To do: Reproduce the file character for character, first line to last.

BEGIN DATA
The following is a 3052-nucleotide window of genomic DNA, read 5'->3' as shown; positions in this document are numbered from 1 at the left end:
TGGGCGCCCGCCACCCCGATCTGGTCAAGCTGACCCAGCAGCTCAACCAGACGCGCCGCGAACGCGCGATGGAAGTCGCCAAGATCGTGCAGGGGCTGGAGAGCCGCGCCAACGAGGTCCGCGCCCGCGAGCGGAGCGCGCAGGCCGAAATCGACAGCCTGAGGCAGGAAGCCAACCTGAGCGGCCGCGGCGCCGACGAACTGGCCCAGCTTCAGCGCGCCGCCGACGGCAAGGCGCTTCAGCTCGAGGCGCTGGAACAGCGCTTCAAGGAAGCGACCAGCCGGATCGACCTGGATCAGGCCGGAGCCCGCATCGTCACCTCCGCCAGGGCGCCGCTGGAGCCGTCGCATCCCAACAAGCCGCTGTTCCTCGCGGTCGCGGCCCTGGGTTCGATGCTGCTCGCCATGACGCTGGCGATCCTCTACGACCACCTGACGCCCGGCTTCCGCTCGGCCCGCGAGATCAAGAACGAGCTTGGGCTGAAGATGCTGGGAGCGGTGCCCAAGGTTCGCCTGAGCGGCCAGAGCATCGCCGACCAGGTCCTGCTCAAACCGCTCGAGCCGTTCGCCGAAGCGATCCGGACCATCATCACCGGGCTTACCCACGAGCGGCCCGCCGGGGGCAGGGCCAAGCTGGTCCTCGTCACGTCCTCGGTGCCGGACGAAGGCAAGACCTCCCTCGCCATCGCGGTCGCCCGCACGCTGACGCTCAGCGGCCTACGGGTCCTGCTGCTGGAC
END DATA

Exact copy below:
The following is a 3052-nucleotide window of genomic DNA, read 5'->3' as shown; positions in this document are numbered from 1 at the left end:
TGGGCGCCCGCCACCCCGATCTGGTCAAGCTGACCCAGCAGCTCAACCAGACGCGCCGCGAACGCGCGATGGAAGTCGCCAAGATCGTGCAGGGGCTGGAGAGCCGCGCCAACGAGGTCCGCGCCCGCGAGCGGAGCGCGCAGGCCGAAATCGACAGCCTGAGGCAGGAAGCCAACCTGAGCGGCCGCGGCGCCGACGAACTGGCCCAGCTTCAGCGCGCCGCCGACGGCAAGGCGCTTCAGCTCGAGGCGCTGGAACAGCGCTTCAAGGAAGCGACCAGCCGGATCGACCTGGATCAGGCCGGAGCCCGCATCGTCACCTCCGCCAGGGCGCCGCTGGAGCCGTCGCATCCCAACAAGCCGCTGTTCCTCGCGGTCGCGGCCCTGGGTTCGATGCTGCTCGCCATGACGCTGGCGATCCTCTACGACCACCTGACGCCCGGCTTCCGCTCGGCCCGCGAGATCAAGAACGAGCTTGGGCTGAAGATGCTGGGAGCGGTGCCCAAGGTTCGCCTGAGCGGCCAGAGCATCGCCGACCAGGTCCTGCTCAAACCGCTCGAGCCGTTCGCCGAAGCGATCCGGACCATCATCACCGGGCTTACCCACGAGCGGCCCGCCGGGGGCAGGGCCAAGCTGGTCCTCGTCACGTCCTCGGTGCCGGACGAAGGCAAGACCTCCCTCGCCATCGCGGTCGCCCGCACGCTGACGCTCAGCGGCCTACGGGTCCTGCTGCTGGAC